Apr 15, 2011 Mitzi rated it really liked it
I'll never rank any book by Lee Smith lower than 4 stars. (Fair and Tender Ladies is my favorite.)

I don't know how much non-Southerners will like The Christmas Letters, but as a native North Carolinian, reading this book is like sitting on the porch with a tall glass of sweet tea and shooting the breeze with women I have known. Every character, every recipe, every story, and every turn of phrase is as familiar to me as my old college sweatshirt.
Jill Robbertze
Dec 31, 2012 Jill Robbertze rated it it was amazing
This is a delightful little novel. A family saga told through the Christmas News letters written by 3 generations of women who not only share their stories but also recipes. A great little read when you want something lighter (and shorter) as I often I do after having read a spell of more emotionally taxing non-fictions.
Elizabeth Schlatter
Nov 29, 2013 Elizabeth Schlatter rated it liked it
Shelves: cheesy-goodness
Like a snack pack of Cheetos, this was cheesy and predictable and small. It was just what I wanted.
Dec 08, 2016 Crystal rated it it was amazing
This was a very different holiday read for me..and one that was quite enjoyable. I actually thought these were real people being written about, relatives of the author. She made them appear very real, and the family feelings it evoked were incredible. In every set of letters by the three generations of women, I felt as though I was living their stories. I love the way the author wove the stories into a holiday collection, letters written every year to friends and family members, sort of updates ...more
Diane Barnes
Dec 22, 2016 Diane Barnes rated it liked it
I thought I had read all of Lee Smith's books, but this little novella esscaped me somehow. Not really a Christmas story at all, but a story of three women and their families revealed through a yearly letter to get the rest of the family up to speed. I have been reading some odds and ends and essays and short stories lately, because this time of year is busy and fragmented, so this little book fit in nicely.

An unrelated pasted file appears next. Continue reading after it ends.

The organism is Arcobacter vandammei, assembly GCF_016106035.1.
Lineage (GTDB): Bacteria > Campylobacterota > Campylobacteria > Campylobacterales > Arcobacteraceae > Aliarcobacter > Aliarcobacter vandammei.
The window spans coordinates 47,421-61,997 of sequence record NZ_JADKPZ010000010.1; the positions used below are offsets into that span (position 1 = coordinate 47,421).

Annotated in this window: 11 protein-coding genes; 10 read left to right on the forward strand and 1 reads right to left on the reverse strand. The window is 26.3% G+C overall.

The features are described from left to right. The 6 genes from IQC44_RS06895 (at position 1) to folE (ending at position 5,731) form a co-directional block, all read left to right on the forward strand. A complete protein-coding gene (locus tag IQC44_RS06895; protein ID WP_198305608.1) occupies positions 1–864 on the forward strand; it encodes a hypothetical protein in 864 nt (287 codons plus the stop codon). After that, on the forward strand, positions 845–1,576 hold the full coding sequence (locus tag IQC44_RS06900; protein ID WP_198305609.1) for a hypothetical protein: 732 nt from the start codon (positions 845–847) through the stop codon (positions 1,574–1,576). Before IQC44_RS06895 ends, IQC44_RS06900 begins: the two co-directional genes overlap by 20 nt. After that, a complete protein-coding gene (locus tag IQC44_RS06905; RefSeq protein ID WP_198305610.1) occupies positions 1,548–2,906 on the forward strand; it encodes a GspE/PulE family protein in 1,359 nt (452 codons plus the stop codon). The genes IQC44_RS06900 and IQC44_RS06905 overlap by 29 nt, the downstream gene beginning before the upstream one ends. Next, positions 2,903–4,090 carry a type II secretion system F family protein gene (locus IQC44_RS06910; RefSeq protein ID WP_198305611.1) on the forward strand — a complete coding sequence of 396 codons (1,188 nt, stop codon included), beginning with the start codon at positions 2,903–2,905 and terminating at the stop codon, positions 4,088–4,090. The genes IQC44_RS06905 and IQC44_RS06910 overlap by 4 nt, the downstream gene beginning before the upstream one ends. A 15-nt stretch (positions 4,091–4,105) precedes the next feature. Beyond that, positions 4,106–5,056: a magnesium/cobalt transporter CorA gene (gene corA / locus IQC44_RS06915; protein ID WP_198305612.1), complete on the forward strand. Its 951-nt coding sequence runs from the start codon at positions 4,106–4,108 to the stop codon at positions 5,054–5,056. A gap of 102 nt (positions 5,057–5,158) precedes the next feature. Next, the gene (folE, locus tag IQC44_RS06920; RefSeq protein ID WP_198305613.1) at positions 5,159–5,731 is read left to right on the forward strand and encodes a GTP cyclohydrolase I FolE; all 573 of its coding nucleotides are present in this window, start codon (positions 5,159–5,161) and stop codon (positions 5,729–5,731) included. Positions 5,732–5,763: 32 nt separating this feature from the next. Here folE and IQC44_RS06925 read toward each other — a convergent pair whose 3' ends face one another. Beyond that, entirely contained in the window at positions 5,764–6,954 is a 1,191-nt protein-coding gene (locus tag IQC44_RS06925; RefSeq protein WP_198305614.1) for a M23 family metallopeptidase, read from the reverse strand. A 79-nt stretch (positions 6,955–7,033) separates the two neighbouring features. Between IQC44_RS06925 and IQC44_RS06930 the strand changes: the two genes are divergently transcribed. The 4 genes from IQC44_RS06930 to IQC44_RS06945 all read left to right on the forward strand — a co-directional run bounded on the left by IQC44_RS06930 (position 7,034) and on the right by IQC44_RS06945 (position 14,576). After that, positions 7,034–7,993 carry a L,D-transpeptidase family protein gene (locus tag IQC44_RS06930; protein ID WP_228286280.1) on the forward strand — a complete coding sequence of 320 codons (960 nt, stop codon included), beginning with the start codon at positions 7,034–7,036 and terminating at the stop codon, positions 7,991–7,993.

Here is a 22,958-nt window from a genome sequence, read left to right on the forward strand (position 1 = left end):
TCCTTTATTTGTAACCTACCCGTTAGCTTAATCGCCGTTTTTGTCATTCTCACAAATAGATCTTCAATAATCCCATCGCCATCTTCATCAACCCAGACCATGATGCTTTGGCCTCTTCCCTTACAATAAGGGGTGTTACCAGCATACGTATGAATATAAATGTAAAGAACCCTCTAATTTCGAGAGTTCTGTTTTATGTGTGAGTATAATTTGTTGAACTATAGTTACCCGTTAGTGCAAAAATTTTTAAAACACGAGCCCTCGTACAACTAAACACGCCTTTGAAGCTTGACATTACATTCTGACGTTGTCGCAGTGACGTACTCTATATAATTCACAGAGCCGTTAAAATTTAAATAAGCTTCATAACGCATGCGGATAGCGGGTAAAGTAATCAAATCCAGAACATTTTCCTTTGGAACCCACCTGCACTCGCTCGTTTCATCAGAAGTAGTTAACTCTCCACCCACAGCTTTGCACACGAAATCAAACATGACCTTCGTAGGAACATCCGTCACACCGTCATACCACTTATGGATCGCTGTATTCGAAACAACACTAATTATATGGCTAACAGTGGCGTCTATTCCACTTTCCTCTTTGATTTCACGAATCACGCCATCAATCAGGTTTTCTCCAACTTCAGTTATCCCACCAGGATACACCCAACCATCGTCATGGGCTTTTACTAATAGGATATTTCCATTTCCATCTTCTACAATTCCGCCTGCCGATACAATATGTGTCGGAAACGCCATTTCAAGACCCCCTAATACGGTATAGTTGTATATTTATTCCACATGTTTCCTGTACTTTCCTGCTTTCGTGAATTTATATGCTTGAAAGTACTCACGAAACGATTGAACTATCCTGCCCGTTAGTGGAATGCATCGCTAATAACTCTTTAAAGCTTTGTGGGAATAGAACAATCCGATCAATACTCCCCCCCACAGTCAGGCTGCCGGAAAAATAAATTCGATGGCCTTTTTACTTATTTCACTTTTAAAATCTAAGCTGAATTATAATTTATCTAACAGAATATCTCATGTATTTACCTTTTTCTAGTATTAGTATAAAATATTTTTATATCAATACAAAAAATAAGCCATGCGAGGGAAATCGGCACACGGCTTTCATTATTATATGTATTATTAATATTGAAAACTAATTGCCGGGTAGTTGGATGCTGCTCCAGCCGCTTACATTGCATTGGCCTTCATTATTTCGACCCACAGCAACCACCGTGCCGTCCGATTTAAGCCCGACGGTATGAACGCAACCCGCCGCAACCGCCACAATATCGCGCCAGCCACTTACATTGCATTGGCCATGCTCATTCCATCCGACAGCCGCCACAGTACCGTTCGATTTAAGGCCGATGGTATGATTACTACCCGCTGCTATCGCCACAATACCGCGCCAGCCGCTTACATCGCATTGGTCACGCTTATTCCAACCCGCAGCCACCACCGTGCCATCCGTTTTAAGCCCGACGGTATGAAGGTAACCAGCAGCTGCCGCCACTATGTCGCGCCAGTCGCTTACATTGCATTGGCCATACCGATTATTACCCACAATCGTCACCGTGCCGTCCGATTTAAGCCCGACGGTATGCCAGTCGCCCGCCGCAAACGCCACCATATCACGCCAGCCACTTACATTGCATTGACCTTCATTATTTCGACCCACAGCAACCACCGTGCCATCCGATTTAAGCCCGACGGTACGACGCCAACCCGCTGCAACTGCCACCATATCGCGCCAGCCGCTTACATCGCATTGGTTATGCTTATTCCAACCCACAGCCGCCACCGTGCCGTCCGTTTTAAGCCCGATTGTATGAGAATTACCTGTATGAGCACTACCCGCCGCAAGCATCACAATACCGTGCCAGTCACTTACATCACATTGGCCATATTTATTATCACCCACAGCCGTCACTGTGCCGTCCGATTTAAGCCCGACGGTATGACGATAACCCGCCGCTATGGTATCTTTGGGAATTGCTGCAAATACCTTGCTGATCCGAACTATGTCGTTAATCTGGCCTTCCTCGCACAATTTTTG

Sharon Laub
Nov 18, 2016 Sharon Laub rated it really liked it  ·  review of another edition
Interesting reading

The letters tell the story of this family in the format of a Christmas letter although in far greater depth than any Christmas letter I ever wrote or received. Nevertheless a good read.
Mary Lou
Feb 19, 2017 Mary Lou rated it liked it
Shelves: fiction
Interesting and unique way to tell the story.
Dec 17, 2016 Heather rated it liked it
Liked the letter format. Interesting trail through time.
Lavender Dreamer
Dec 10, 2016 Lavender Dreamer rated it liked it
This was a very good book, easy to read. Lee Smith is such a wonderful storyteller!
i liked this book a lot. i wish i could have read more letters.
Nov 13, 2009 Kellie rated it it was amazing
This was quite a surprisingly good read. It is my bookclub’s December read and I really enjoyed it. It is actually several letters written by 3 generations of women in the same southern family. These are the familiar X-mas letters that people like to send with their X-mas cards that tell friends and relatives all the things that happens in their life that particular year. Scattered within the letters are some recipes. Some I’m thinking of jotting down and trying myself. This was a unique way to ...more